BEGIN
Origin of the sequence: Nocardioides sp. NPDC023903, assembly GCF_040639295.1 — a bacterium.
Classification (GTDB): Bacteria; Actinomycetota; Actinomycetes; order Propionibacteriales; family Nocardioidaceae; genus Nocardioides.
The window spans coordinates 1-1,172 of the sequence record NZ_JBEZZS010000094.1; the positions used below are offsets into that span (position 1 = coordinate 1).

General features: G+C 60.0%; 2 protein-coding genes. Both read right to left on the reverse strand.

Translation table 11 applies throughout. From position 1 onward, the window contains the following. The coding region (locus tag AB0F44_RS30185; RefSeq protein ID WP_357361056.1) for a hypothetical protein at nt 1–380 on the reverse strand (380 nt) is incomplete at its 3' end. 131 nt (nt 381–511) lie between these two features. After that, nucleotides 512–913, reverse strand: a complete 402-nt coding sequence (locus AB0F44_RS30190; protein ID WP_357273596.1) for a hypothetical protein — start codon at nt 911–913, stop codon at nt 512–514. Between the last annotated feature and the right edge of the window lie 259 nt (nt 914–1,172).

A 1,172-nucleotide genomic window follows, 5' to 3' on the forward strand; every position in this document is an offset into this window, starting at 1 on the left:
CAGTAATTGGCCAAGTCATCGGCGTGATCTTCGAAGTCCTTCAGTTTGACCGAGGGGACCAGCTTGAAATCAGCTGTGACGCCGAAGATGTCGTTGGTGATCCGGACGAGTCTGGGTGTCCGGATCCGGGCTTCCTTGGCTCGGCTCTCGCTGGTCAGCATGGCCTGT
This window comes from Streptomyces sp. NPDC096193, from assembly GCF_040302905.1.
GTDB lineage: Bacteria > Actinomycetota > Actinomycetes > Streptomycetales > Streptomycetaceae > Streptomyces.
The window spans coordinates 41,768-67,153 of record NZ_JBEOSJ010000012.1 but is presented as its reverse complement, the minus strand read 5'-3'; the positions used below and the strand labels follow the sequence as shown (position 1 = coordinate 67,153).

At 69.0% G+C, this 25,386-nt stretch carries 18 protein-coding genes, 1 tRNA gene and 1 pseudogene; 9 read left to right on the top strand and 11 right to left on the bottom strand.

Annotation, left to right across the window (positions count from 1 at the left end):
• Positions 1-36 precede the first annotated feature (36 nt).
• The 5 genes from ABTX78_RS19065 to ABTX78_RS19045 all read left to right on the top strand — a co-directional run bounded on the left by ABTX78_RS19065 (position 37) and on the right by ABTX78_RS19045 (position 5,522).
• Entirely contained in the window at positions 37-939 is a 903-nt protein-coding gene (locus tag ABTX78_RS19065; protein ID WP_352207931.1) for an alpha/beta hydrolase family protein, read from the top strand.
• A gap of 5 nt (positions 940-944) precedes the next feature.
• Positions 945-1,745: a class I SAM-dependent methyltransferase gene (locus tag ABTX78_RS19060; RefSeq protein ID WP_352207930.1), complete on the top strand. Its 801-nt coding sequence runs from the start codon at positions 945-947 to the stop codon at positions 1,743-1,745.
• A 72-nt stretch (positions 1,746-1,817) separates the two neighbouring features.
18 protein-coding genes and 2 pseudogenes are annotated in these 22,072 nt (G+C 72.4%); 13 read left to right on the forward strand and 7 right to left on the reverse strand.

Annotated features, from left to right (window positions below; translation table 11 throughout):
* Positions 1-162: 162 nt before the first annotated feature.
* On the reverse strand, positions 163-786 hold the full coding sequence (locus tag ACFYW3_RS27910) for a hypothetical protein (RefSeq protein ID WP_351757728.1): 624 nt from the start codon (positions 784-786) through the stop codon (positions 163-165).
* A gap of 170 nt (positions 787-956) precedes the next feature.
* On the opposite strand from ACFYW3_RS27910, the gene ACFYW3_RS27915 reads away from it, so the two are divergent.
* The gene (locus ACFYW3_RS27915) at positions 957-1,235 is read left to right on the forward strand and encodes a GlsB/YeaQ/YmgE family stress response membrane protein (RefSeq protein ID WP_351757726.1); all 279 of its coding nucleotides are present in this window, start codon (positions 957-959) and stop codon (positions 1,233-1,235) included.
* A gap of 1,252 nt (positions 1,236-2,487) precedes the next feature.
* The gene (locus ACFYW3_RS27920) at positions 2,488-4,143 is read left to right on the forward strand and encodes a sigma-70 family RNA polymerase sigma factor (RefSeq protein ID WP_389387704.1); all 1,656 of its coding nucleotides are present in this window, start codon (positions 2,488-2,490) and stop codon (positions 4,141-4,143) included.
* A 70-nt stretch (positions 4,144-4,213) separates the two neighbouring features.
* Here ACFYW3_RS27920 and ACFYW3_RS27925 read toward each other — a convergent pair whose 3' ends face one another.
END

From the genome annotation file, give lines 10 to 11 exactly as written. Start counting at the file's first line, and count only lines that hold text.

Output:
The window spans coordinates 41,768-67,153 of record NZ_JBEOSJ010000012.1 but is presented as its reverse complement, the minus strand read 5'-3'; the positions used below and the strand labels follow the sequence as shown (position 1 = coordinate 67,153).

At 69.0% G+C, this 25,386-nt stretch carries 18 protein-coding genes, 1 tRNA gene and 1 pseudogene; 9 read left to right on the top strand and 11 right to left on the bottom strand.